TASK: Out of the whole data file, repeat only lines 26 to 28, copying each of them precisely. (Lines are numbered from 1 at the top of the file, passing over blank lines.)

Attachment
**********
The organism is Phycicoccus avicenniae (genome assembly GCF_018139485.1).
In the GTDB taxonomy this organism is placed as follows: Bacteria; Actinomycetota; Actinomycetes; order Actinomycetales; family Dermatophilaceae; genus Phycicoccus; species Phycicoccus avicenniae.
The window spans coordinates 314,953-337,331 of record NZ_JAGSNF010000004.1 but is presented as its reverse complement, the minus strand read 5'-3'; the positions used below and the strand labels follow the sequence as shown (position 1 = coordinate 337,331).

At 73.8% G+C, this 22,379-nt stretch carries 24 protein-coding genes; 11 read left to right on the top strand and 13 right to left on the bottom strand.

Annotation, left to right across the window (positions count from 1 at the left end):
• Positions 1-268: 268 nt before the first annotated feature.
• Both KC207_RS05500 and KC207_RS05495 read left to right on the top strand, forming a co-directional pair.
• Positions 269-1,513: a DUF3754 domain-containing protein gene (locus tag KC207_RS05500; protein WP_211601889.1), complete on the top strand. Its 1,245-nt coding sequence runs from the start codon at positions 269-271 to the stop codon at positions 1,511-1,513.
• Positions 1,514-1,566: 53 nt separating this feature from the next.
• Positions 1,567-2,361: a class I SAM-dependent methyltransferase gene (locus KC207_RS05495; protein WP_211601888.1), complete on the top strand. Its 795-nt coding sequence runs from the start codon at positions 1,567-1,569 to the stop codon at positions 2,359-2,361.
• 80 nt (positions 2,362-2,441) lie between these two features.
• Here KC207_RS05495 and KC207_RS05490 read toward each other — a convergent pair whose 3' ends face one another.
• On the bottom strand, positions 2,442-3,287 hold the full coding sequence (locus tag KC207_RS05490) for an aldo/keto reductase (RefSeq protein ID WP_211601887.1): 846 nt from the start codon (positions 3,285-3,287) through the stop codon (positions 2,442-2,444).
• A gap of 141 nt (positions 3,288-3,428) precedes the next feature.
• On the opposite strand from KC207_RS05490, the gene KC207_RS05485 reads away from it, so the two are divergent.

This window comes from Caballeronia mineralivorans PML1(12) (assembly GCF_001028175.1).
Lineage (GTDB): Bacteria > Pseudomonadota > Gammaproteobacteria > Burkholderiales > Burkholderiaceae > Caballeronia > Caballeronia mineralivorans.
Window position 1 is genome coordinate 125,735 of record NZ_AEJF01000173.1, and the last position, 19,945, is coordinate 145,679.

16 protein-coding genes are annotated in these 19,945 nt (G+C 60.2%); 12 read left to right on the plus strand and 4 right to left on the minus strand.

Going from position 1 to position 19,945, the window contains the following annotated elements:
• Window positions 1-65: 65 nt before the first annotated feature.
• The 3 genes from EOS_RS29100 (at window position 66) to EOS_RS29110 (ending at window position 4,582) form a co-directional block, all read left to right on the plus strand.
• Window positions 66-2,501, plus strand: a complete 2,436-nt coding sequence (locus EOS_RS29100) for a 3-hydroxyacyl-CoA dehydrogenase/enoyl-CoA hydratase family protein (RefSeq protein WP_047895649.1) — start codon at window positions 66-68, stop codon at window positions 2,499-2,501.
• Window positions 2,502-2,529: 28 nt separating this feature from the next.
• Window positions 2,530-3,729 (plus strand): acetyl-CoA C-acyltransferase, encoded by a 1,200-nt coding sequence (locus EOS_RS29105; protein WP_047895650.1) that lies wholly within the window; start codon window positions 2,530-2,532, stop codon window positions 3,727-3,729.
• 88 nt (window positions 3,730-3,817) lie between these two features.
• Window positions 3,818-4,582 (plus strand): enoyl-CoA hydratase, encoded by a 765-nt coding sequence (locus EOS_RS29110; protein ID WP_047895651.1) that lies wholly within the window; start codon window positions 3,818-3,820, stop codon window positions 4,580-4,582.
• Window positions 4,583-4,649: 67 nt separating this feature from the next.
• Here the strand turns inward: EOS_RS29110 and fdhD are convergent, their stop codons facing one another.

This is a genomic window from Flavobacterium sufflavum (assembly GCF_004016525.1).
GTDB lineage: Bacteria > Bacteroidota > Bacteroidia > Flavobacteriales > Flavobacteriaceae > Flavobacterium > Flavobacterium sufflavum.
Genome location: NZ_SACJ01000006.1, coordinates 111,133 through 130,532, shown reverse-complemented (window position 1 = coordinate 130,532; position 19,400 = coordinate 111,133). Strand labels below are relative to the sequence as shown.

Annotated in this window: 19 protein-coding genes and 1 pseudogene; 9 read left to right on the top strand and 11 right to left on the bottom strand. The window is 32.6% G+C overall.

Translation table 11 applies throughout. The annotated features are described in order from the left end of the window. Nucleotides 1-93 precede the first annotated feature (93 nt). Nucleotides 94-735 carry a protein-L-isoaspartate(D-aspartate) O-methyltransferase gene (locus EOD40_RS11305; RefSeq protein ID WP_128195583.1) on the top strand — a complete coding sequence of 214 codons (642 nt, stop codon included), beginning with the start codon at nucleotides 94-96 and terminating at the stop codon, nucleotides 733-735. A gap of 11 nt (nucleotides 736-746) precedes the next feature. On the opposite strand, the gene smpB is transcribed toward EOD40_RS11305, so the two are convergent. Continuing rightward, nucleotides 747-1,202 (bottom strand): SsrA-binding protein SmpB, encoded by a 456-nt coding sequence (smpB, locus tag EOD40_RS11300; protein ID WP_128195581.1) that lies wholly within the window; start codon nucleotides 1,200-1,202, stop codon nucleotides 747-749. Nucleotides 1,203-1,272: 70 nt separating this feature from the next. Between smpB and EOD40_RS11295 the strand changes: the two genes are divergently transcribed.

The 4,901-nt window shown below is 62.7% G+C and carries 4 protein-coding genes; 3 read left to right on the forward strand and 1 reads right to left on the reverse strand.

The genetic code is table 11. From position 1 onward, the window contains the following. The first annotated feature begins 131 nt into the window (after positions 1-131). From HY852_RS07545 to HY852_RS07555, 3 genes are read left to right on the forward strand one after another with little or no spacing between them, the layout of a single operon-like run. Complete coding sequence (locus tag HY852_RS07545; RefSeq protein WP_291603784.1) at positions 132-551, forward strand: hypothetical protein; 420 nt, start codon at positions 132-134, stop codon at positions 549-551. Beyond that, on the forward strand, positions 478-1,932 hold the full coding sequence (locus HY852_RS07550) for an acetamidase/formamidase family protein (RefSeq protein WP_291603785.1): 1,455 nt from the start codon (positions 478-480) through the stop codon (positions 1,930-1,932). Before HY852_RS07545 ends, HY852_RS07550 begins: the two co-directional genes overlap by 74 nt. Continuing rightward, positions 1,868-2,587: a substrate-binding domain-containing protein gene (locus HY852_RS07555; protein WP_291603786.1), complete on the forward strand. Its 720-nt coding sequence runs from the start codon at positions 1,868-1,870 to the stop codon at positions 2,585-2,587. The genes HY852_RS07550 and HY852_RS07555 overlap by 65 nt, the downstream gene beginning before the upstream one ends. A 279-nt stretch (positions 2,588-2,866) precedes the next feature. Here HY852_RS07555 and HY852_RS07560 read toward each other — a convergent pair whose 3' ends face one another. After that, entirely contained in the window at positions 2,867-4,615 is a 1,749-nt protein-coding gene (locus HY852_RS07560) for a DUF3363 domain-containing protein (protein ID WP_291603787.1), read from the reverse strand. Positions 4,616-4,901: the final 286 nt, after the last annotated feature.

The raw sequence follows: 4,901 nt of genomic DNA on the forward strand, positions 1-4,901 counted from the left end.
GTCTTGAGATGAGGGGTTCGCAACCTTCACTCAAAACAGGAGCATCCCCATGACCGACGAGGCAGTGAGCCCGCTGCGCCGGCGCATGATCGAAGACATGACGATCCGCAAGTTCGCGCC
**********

• 88 nt (window positions 3,730-3,817) lie between these two features.
• Window positions 3,818-4,582 (plus strand): enoyl-CoA hydratase, encoded by a 765-nt coding sequence (locus EOS_RS29110; protein ID WP_047895651.1) that lies wholly within the window; start codon window positions 3,818-3,820, stop codon window positions 4,580-4,582.
• Window positions 4,583-4,649: 67 nt separating this feature from the next.